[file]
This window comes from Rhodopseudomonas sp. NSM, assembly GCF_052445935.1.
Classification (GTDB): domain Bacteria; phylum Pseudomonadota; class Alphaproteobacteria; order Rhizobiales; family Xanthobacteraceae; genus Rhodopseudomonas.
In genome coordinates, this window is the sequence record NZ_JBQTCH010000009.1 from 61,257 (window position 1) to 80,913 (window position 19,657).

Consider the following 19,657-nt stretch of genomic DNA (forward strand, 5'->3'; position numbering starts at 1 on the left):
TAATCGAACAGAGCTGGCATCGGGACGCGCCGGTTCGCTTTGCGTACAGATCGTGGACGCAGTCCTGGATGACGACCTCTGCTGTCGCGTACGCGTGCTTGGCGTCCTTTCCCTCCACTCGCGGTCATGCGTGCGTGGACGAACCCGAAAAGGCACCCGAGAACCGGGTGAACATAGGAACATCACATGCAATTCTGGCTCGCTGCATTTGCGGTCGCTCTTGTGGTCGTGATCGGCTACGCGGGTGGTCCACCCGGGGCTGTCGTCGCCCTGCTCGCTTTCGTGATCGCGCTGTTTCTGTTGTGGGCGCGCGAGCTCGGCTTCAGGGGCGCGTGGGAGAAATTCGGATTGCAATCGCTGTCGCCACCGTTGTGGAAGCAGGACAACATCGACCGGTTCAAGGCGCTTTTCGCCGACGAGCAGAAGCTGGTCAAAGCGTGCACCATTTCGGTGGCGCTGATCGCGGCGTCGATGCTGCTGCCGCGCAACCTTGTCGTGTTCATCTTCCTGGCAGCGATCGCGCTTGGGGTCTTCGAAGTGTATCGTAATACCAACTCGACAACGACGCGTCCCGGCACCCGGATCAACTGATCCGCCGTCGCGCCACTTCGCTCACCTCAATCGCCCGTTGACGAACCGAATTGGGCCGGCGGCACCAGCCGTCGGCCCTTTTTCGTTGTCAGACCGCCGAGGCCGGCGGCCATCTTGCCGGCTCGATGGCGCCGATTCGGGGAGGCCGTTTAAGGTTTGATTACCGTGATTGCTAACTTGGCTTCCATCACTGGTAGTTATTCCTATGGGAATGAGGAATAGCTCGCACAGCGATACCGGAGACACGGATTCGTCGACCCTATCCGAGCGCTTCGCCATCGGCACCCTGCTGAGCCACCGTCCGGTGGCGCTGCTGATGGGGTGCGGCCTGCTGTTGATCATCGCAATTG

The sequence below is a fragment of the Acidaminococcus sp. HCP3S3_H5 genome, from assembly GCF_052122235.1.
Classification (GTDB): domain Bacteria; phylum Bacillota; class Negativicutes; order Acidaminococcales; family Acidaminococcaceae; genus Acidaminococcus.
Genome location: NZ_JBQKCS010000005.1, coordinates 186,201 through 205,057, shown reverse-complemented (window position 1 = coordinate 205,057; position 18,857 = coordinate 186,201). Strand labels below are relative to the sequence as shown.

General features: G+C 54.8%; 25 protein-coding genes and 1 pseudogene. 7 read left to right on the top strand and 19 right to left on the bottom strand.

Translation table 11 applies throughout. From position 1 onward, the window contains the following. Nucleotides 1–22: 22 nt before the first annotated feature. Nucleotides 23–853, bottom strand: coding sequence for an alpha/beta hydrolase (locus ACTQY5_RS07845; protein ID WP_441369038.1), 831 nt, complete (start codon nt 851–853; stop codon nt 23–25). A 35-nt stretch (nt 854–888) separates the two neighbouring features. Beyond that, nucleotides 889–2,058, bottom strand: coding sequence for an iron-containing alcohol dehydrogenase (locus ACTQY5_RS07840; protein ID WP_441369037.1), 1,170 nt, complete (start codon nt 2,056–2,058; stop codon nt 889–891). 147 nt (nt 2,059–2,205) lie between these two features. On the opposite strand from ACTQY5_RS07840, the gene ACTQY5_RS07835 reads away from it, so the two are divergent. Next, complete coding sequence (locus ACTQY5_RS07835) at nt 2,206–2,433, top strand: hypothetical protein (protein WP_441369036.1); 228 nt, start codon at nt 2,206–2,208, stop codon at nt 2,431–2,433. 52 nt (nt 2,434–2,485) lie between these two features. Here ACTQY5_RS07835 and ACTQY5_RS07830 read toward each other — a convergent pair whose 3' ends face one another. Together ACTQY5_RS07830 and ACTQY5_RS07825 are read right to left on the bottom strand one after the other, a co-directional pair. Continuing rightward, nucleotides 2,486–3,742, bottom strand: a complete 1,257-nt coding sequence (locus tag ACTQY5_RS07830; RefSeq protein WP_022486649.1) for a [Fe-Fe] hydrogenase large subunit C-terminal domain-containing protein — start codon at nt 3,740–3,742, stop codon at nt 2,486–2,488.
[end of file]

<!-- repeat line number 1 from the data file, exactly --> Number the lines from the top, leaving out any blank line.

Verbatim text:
This window comes from Rhodopseudomonas sp. NSM, assembly GCF_052445935.1.